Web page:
The Italian tour of “Ithaka” , a documentary on the Julian Assange affair, has begun

It was a huge success in Como Thursday night for the screening of Ben Lawrence’s film Ithaka, the documentary that tells the odyssey of a father fighting body and soul to save his son from an unjust life sentence.

And what a son! – Julian Assange, the Australian publisher and journalist doggedly pursued by the CIA and U.S. justice and jailed for four years in London for revealing U.S. and U.K. war crimes in Afghanistan and Iraq.

And what a father! – John Shipton, a 70-year-old former Australian builder who now travels the world, speaking to presidents, celebrities and ordinary citizens to scrape together the support needed “to pull Julian out of that hellish abyss.” He did not use a hyperbole; the London prison, Belmarsh, is dubbed the British Guantanamo, in reference to the infamous U.S. prison for alleged terrorists.

So, Ithaka began its Italian tour after its premiere last Sunday in Bologna, at the cine teatro Smeraldo in Montano Lucino (Como), packed with more than 200 spectators. Presenting the film were Franco Cavalleri and Lorena Corrias of the group Como_for_Assange, which can be joined by writing to 328/7680405 or .

After the screening was over, the audience peppered poor newly awakened John Shipton with questions for a good half hour (it was 6 am in Sydney, nothing but fatherly dedication!).

A ByoBlu columnist, knowing about the recent meeting that took place between Shipton and Robert F. Kennedy Jr., a highly-launched candidate for the White House in 2024, wanted to know if the son of the former U.S. Attorney General (translator’s note: Robert F. Kennedy, father of Robert F. Kennedy Jr., was a U.S. Attorney General) had been thrown out of balance by the Assange case. “Not at all!” replied Shipton, “He answered me categorically that as soon as he is elected, one of his first acts will be to free Julian, who has done nothing but what a good investigative journalist should do: reveal inconvenient truths.”

The Milan representative of the Committee for the Liberation of Julian Assange-Italy, who was present in the room, wanted to know Shipton’s opinion on a Russian parliamentarian’s proposal to make a prisoner swap between Assange and Evan Gershkovich, the U.S. journalist in jail in Moscow on espionage charges. “I think the offer is a clever propaganda move by the Russian Minister of Foreign Affairs, Sergei Lavrov, but nothing more,” Shipton replied.

A viewer who had come especially from Brescia to see the film, [got] visibly moved, then took the microphone to tell Shipton that all the boys in the audience surely would like to have a father like him and all the parents in the audience surely would like to be like him – at which point it wasJulian Assange’s elderly father’s turn to be moved.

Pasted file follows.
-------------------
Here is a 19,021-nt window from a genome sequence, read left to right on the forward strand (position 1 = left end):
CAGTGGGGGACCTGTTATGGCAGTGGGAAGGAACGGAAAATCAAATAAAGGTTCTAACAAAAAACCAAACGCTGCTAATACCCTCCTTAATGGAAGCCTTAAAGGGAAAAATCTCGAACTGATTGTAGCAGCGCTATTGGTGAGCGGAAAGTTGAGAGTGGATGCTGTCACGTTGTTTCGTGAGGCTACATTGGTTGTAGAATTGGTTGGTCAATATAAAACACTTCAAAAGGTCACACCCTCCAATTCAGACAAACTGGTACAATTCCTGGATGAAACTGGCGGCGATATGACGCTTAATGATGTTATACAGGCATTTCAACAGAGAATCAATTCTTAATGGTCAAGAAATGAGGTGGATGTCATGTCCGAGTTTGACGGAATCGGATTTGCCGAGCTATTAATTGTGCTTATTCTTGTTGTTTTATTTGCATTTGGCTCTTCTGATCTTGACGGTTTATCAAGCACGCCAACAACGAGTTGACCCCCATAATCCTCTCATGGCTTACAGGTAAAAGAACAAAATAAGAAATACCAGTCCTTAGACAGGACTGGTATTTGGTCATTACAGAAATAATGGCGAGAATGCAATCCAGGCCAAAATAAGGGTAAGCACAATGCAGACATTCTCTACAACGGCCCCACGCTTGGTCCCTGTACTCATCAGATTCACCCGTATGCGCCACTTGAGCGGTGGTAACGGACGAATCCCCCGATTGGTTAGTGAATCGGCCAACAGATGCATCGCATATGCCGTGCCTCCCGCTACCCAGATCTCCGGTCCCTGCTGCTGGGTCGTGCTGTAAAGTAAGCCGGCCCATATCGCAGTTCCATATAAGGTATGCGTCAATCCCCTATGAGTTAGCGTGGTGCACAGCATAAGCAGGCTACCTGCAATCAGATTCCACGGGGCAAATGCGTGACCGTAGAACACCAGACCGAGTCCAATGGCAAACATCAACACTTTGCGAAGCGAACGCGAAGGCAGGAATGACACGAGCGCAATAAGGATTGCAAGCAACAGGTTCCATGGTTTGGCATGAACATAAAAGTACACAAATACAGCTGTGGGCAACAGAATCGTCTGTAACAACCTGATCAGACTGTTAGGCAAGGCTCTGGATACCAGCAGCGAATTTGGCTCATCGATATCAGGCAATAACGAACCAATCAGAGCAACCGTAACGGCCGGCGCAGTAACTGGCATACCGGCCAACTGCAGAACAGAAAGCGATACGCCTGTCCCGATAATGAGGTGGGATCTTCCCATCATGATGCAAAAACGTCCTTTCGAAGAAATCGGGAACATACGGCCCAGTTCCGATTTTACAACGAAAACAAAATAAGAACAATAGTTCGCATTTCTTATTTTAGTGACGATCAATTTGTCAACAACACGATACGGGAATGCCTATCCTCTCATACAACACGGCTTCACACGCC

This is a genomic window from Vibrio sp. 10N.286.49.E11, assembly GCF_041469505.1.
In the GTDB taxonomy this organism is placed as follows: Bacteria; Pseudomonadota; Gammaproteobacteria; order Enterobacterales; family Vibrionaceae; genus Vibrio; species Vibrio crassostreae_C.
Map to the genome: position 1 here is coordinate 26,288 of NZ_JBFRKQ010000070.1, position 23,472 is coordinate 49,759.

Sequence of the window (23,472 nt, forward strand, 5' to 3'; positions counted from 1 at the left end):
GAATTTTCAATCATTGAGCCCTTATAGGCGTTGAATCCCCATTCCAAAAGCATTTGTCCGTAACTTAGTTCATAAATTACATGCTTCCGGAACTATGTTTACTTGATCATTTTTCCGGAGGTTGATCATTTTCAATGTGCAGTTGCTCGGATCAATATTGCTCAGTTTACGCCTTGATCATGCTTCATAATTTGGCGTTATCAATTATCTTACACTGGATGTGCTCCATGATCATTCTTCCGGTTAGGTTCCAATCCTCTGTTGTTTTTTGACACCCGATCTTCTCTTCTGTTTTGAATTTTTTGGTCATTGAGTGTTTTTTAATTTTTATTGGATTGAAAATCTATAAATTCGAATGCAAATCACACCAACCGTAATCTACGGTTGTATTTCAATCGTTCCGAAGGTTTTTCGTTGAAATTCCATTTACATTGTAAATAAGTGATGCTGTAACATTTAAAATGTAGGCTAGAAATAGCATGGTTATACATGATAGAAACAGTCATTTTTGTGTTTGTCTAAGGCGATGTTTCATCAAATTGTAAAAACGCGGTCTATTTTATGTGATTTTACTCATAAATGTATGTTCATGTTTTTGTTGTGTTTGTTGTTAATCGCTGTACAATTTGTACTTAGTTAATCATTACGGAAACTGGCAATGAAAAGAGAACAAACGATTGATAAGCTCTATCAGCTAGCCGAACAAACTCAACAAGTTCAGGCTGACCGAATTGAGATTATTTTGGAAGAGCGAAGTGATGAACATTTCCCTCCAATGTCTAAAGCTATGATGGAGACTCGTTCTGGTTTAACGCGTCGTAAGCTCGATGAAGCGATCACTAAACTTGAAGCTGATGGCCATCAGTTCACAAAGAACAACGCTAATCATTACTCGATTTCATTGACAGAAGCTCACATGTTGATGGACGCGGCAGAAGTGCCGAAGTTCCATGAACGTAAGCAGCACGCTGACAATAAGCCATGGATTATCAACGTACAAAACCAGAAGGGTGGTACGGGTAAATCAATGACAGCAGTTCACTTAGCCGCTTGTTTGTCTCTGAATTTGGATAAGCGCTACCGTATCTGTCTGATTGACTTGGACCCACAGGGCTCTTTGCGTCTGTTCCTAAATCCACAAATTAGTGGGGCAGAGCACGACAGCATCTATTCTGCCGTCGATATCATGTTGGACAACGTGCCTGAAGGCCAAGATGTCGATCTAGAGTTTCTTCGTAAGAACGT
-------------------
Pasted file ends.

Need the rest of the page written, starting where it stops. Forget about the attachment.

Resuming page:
Still on the subject of compassion, one lady wanted to know if Shipton, as a good father, had thought of asking for mercy for Julian from King Charles III, as he was also a father. Embarrassed, Shipton recalled the rumors of disagreements between Charles and his own children but then added that, in any case, an intervention by Charles would be more than desirable; but he has not yet obtained a hearing.

More than one viewer wanted to know what we can do to help free Julian Assange. Shipton replied, “Do what you are doing now, you are wonderful: get informed, spread the truth about Julian among your friends and acquaintances, so you will fight from below the falsehoods told by the media.” A councilman from the City of Montano Lucino took the ball and, over the microphone, announced that he would bring a motion to the city council for honorary citizenship for Julian Assange.

Asked if he has noticed an increase in media attention to his son’s case, Shipton replied in the affirmative but then quickly added, “It still remains far too little; a few editorials a few months ago are not enough; editors and journalists all over the world should SHOUT their outrage every day at the imprisonment of one of their own. Because, if Julian’s incarceration becomes final, sooner or later they too will pass in the crosshairs of power, one after another.”

On that note, Corrias wanted to know if Shipton was surprised by the enthusiastic reception of the film Ithaka around the world, given precisely the press silence on the Assange case. “How do you explain that?” he added. “It’s simple,” Julian’s father replied, “despite all the heinousness that exists in the world, people, I mean ordinary people, like those in the audience tonight, are basically good, they have a sense of justice ingrained in them and a distaste for inequity. My son’s case speaks directly to these feelings and so does the film Ithaka.”

When asked if he did not feel discouraged after years of traveling all over the world to promote the release of his son, travels that so far have come to nothing, Shipton paused for a moment, as if searching for something in his memory, and then, having found what he was looking for, in a solemn but happy voice he intoned, “and thence we came forth to see the stars again” (Inferno XXXIV, 139). The hall burst into applause.

It is his deep faith – that is, the faith that justice will triumph in the end – that sustains him.

Even though he had a plane to catch, John Shipton stayed connected with the Como hall until the end so that he could answer every single question, always in the same calm and quiet but intense tone: that of his son Julian. And the hall was grateful to him. May he and Julian see the stars again together soon!

Patrick Boylan